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Words matter: Are we really still talking about addiction like this?

by Michelle Dubey - LCSW, LISW, CCTS

September 30, 2021
addiction talk

In many ways, we are in a new era of our nation’s addiction epidemic. Currently, drug abuse is killing 250 people per day, or one person every five minutes. In 2020 alone, drug overdoses claimed the lives of 93,000 people – the most ever recorded in a single year. According to the 2019 National Survey on Drug Use and Health, alcohol use disorder (AUD) currently affects 14.5 million people in the U.S. ages 12 and older.

Despite all of this evidence, we really have not changed the way we talk about addiction; this includes many therapists and other mental health professionals. And it goes without saying that the result has been deadly.

A recent 2021 journal article published by Neuropsychopharmacology, “Choosing Appropriate Language To Reduce The Stigma Around Mental Illness And Substance Use Disorders,” identified that labels like “addict,” “alcoholic,” “druggie,” “meth-head” are incredibly damaging. Even though these individuals are sick people who are chemically and physically affected by a mental disease, labels are contributing to society’s belief that these individuals are “bad” people and, worse, creating a hurdle for them to receive treatment.

How are labels perpetuating addiction and preventing treatment, exactly? Labels and stigma create a sense of shame, which may influence an individual’s willingness to ask for help and or go to treatment for fear of how they will be perceived. Yet, even for those with mental illness who do seek help, it is probable they will not receive or be referred for appropriate treatment due to bias – yes, bias – among medical professionals and mental health service providers.

In a study of doctoral-level clinicians in mental health and addiction conducted just over ten years ago, Harvard researchers found that mental health and addiction professionals were more likely to favor a prison sentence for patients who were referred to as “substance abusers.” For those who had “a substance use disorder,” however, medical professionals favored addiction treatment. These different diagnoses are night and day!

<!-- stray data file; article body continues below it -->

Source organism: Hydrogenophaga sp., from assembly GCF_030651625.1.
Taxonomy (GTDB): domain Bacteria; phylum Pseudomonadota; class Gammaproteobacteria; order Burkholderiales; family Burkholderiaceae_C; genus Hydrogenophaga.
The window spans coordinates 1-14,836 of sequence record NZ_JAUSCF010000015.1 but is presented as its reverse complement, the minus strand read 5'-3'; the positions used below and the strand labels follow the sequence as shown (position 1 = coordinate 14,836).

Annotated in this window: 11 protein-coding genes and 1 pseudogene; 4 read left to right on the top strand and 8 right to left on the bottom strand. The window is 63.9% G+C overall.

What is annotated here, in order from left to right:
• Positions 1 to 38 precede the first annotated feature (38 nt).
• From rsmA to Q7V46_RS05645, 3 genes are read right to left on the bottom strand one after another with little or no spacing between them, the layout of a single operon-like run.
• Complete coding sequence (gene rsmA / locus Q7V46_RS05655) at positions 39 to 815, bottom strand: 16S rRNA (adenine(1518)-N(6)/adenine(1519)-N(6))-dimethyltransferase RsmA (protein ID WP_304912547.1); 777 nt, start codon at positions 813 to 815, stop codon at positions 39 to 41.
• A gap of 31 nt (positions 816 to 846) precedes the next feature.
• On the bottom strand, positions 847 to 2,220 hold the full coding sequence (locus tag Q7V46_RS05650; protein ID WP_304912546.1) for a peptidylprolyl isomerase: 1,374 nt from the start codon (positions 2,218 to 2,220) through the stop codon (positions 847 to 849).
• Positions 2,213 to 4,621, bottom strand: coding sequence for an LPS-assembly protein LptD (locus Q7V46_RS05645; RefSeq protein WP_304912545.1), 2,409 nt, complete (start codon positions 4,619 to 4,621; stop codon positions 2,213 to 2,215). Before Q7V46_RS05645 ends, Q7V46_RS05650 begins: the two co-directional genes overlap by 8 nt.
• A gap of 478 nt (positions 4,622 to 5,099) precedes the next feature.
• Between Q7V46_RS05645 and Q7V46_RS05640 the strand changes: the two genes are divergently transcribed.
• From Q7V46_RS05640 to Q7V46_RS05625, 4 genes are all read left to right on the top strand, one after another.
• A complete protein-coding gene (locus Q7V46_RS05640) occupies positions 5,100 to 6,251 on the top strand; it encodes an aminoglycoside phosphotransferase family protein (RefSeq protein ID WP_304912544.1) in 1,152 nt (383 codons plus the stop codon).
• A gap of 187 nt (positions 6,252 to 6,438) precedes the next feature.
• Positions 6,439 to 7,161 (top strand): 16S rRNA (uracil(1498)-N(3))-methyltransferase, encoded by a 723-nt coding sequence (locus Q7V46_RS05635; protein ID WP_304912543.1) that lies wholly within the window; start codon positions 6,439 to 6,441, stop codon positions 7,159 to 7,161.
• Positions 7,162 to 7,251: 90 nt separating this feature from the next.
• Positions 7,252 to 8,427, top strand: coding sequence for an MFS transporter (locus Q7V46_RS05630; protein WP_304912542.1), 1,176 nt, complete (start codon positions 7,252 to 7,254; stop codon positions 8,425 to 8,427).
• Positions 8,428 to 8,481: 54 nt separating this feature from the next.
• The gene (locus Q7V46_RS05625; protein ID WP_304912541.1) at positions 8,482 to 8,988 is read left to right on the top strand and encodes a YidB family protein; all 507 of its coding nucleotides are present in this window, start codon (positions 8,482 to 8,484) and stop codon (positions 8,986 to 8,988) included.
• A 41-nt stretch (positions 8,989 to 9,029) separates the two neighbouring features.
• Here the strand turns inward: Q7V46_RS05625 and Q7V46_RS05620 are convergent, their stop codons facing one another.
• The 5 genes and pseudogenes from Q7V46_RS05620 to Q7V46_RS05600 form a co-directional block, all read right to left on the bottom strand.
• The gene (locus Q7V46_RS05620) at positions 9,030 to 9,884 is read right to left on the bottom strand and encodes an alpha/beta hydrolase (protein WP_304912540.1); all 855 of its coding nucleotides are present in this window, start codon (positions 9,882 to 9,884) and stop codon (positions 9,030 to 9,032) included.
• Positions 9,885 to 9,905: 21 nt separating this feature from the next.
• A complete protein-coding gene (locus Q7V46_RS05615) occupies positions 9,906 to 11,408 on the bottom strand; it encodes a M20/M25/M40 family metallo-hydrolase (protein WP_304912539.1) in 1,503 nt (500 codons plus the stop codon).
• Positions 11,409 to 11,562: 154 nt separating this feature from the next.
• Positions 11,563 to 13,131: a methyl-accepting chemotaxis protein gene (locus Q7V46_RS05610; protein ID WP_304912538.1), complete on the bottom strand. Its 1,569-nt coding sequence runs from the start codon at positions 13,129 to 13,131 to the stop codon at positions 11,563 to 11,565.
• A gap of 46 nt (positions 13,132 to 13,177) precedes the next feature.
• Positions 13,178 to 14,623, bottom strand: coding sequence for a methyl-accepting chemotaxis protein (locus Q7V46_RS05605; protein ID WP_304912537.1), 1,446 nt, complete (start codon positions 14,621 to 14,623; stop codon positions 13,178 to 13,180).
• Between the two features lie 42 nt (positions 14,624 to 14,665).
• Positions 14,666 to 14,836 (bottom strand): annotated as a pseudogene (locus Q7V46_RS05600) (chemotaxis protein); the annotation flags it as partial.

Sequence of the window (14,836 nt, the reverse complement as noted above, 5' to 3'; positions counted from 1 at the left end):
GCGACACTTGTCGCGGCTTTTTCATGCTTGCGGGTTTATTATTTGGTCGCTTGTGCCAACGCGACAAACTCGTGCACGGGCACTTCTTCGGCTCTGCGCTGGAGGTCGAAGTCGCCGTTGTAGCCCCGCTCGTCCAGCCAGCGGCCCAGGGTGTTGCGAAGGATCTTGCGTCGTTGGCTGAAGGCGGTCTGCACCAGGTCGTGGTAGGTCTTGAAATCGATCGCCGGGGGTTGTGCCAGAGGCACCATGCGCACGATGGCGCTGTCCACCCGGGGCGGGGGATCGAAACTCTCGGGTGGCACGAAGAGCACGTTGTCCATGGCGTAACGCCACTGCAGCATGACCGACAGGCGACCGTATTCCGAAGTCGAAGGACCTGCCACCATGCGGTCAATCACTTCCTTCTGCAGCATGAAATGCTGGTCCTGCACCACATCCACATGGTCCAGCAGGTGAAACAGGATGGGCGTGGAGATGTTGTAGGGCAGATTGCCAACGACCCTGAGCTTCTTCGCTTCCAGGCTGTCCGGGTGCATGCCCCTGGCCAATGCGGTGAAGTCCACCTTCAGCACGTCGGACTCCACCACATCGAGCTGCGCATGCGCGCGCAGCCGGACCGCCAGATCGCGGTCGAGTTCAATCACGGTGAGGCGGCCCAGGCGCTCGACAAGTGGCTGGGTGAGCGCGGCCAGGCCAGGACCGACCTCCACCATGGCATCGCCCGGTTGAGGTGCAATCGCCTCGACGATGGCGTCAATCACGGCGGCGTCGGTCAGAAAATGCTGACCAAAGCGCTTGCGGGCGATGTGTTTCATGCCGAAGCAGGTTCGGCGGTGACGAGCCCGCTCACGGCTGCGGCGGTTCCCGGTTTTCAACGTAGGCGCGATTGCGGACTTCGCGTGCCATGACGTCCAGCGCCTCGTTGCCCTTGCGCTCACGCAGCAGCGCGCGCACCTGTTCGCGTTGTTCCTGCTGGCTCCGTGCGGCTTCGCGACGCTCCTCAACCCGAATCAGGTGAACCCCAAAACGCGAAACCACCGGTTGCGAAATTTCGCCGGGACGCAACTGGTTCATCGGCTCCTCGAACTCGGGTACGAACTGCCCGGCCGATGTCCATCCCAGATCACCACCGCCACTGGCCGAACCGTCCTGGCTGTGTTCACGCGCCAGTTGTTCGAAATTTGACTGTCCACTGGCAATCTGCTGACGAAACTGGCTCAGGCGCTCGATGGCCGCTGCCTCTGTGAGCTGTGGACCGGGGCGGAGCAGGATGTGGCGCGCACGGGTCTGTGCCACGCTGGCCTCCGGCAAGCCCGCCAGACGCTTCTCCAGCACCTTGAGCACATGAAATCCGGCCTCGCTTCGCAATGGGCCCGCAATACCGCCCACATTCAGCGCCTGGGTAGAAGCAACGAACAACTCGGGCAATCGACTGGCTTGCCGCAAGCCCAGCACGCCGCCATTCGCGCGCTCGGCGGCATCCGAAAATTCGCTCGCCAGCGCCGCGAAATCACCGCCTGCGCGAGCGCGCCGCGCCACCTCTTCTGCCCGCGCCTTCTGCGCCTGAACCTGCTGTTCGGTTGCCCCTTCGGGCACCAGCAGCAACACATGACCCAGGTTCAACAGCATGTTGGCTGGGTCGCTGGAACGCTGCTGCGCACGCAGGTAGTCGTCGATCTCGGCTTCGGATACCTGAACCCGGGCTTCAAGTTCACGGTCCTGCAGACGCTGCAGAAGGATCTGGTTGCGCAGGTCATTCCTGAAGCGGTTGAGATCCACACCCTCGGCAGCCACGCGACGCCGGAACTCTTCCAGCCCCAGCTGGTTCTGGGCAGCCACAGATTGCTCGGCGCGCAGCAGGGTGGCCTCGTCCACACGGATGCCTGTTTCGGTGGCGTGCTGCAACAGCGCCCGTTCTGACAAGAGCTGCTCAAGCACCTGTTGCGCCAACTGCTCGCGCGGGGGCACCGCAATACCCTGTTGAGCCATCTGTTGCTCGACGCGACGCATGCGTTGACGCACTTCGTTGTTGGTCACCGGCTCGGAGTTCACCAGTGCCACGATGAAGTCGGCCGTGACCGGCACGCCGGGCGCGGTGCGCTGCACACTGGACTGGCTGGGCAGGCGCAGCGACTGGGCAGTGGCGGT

Here is further proof of the systemic impact: Across the board, nearly 90% of people with substance use disorders (and 35% with serious mental illness) did not receive treatment in 2019 according to data from the National Institute on Drug Abuse. Even with the awareness of and highly publicized opioid crisis, and three well-known medications to treat opioid use disorder (OUD), only 18% of people with OUD in 2019 received medication to treat it. Alcohol use disorder (AUD) treatment rates in 2019 were even lower at 7.6%.

We cannot afford negative words and perception costing our family members, friends, neighbors, and employees the help and treatment that they need, possibly even their lives. Addiction is treatable, which means recovery is within reach for everyone. That is the bottom line!

The words we are choosing to use when we talk – and think! – about alcoholism and drug abuse are contributing to the national vocabulary about mental health and addiction. But, more importantly, our words are shaping our ability to respond rationally and with understanding to those in our lives who are impacted by addiction. Addiction touches every corner of our nation, and it does not discriminate based on gender, race, social class, or religion.

I think the Neuropsychopharmacology study said it well:

“Language plays a major role in shaping people’s thoughts and beliefs, and scientific communication can sometimes be an inadvertent vector of harmful stereotypes and assumptions. Utilizing scientifically accurate language and terms that centralize the experience of patients who experience psychiatric conditions and that validate their worth can positively affect how they are treated within healthcare and in society more generally.”

Re-shaping the narrative must take place both externally and internally. And both influence the other.

The most obvious way to re-shape the narrative is to address the way we communicate outwardly. External stigmatizing can look like calling someone an “alcoholic” or “druggie,” or even referring to someone in recovery as “clean” or “dirty.” A healthier perspective and vocabulary include referring to someone struggling with a substance as “a person with an alcohol use disorder (AUD)” or “a person with an opioid use disorder (OUD).” These descriptors allow us to see them as a person rather than labeling them for what they do.

Addressing our internal stigmatizing is just as important. This looks like recognizing and owning our own harmful thoughts and beliefs about mental health and addiction. The belief that faith or religion, for example, is the simple answer for treating addiction is both debilitating and dangerous. Another example is the belief that medication to treat mental health or addiction disorders is a sign of weakness. Both need to be addressed and replaced with accurate, evidence-based information.

This is 2021, not 1991, and our words should reflect this. Our words have power and far-reaching implications. We can change the narrative around drug abuse, alcoholism, and addiction! It will look like recognizing those with substance use disorders as people and, just as important, empowering them to receive treatment, find recovery, and live with renewed purpose.